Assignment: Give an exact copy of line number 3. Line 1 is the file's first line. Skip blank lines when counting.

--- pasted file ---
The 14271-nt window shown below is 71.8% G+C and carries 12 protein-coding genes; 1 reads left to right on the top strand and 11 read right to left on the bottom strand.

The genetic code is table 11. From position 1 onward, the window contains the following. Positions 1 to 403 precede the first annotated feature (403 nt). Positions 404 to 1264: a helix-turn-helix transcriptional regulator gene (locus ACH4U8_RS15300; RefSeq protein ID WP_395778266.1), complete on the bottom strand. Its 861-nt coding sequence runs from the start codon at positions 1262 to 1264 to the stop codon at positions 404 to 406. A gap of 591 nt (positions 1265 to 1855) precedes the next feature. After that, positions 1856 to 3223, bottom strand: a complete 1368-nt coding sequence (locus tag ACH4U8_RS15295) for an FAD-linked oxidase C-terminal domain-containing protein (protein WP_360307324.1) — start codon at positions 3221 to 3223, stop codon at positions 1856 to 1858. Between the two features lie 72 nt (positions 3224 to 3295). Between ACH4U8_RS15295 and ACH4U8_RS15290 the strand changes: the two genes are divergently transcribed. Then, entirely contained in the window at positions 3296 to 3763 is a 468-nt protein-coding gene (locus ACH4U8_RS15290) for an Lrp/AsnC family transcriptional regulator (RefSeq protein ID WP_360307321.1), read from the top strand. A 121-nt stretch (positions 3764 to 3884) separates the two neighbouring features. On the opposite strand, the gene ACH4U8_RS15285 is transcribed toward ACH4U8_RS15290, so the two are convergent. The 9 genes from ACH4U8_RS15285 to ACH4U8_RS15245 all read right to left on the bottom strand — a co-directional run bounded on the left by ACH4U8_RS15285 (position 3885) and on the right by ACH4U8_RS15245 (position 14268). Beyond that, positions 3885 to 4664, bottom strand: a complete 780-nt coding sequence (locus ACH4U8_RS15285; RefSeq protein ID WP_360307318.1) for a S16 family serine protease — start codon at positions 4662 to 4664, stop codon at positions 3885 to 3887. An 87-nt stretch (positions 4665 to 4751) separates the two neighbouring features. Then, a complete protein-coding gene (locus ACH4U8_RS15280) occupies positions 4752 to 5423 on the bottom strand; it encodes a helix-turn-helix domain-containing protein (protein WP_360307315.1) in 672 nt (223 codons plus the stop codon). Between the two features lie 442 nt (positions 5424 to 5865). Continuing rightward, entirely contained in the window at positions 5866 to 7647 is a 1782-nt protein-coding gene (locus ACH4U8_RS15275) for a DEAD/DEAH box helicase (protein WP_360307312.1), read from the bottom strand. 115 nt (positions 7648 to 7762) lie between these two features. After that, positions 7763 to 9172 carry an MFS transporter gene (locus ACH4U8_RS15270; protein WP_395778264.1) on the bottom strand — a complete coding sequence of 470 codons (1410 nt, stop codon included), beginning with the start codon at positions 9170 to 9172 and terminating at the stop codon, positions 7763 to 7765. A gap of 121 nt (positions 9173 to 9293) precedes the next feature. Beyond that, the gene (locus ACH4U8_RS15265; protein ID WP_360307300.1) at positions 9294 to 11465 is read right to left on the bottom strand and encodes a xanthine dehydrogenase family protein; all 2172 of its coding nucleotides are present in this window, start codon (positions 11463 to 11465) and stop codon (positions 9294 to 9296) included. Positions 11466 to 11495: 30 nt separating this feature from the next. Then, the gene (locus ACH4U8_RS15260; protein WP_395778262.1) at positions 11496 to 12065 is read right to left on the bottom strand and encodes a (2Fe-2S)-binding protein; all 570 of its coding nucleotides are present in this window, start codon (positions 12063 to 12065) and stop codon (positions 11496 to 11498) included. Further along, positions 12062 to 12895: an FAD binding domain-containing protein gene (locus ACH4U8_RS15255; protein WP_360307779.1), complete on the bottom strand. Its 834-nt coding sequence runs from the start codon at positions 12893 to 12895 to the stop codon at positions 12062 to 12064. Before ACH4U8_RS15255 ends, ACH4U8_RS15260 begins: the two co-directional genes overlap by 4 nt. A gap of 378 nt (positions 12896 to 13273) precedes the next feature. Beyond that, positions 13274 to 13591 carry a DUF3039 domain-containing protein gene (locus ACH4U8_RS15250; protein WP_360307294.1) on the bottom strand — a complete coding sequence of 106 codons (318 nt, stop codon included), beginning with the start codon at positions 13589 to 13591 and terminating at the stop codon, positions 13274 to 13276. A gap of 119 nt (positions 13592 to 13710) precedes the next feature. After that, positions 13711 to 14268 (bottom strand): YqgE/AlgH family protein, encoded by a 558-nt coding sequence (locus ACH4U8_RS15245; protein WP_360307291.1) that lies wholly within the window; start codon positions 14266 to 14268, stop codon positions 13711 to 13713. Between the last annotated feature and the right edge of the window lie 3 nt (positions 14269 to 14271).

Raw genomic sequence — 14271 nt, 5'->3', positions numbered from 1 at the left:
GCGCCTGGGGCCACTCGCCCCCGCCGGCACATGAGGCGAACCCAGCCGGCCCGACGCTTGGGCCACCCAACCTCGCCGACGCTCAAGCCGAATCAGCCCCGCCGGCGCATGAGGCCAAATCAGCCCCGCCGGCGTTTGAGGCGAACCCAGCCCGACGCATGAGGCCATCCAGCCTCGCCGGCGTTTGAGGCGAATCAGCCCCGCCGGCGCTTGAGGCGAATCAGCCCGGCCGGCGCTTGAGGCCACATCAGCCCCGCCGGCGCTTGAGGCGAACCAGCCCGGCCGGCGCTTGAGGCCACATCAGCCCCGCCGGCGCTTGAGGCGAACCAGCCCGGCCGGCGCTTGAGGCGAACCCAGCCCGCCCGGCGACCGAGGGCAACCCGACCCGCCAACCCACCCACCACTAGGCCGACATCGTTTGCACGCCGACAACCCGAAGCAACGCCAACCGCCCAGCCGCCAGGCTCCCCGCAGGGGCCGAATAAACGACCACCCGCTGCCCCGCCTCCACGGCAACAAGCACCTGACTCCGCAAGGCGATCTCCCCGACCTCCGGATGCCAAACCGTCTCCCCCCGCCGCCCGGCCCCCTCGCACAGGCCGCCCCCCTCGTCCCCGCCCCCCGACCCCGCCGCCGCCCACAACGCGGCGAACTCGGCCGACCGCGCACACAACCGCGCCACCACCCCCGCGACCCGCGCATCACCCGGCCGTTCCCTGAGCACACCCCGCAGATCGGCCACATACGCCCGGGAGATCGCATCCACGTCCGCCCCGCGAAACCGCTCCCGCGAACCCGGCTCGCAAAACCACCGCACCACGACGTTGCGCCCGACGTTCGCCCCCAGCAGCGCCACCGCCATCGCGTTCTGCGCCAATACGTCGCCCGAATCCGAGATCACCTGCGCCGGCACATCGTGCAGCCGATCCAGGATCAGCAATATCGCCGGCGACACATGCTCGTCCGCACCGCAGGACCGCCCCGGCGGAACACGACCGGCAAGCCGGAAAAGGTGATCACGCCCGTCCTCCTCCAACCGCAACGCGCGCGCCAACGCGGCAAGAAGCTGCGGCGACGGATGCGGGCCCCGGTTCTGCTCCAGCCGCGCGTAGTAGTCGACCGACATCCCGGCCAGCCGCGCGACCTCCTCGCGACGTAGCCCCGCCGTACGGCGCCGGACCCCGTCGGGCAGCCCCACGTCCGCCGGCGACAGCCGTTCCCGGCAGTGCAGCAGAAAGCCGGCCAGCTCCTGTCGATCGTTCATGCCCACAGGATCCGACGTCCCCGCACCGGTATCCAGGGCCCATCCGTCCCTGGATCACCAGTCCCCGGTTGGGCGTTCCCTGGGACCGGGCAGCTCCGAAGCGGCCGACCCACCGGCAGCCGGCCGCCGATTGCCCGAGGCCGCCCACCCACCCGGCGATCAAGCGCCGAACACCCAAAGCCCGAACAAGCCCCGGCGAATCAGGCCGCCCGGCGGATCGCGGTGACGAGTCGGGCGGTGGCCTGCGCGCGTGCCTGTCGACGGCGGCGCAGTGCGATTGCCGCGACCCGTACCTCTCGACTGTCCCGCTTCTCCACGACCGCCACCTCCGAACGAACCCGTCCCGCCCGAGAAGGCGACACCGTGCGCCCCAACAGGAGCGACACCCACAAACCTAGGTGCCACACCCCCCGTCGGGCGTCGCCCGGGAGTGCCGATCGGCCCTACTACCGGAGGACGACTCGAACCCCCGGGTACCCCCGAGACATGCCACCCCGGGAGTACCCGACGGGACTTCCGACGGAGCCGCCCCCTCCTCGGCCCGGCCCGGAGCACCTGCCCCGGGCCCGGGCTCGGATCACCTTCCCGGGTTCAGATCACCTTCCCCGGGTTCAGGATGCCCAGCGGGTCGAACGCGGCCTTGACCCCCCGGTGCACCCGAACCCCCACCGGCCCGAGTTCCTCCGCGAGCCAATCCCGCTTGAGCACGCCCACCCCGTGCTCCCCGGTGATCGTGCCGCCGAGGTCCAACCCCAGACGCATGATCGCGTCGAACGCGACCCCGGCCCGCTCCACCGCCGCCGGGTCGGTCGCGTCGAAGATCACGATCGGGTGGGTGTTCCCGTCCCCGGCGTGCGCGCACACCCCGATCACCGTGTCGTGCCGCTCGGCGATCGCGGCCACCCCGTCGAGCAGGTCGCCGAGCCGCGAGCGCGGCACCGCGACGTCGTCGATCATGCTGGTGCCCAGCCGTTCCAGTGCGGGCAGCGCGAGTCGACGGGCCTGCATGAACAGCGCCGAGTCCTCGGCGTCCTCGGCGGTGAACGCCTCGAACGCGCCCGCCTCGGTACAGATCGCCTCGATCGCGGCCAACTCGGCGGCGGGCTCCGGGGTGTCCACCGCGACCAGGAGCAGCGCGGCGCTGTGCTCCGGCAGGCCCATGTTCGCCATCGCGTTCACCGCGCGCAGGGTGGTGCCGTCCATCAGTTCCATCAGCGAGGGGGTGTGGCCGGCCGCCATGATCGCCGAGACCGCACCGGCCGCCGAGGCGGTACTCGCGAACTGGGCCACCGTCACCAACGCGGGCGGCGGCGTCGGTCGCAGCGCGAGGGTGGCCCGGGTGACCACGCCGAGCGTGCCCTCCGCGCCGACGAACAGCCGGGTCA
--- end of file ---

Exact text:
Raw genomic sequence — 14271 nt, 5'->3', positions numbered from 1 at the left: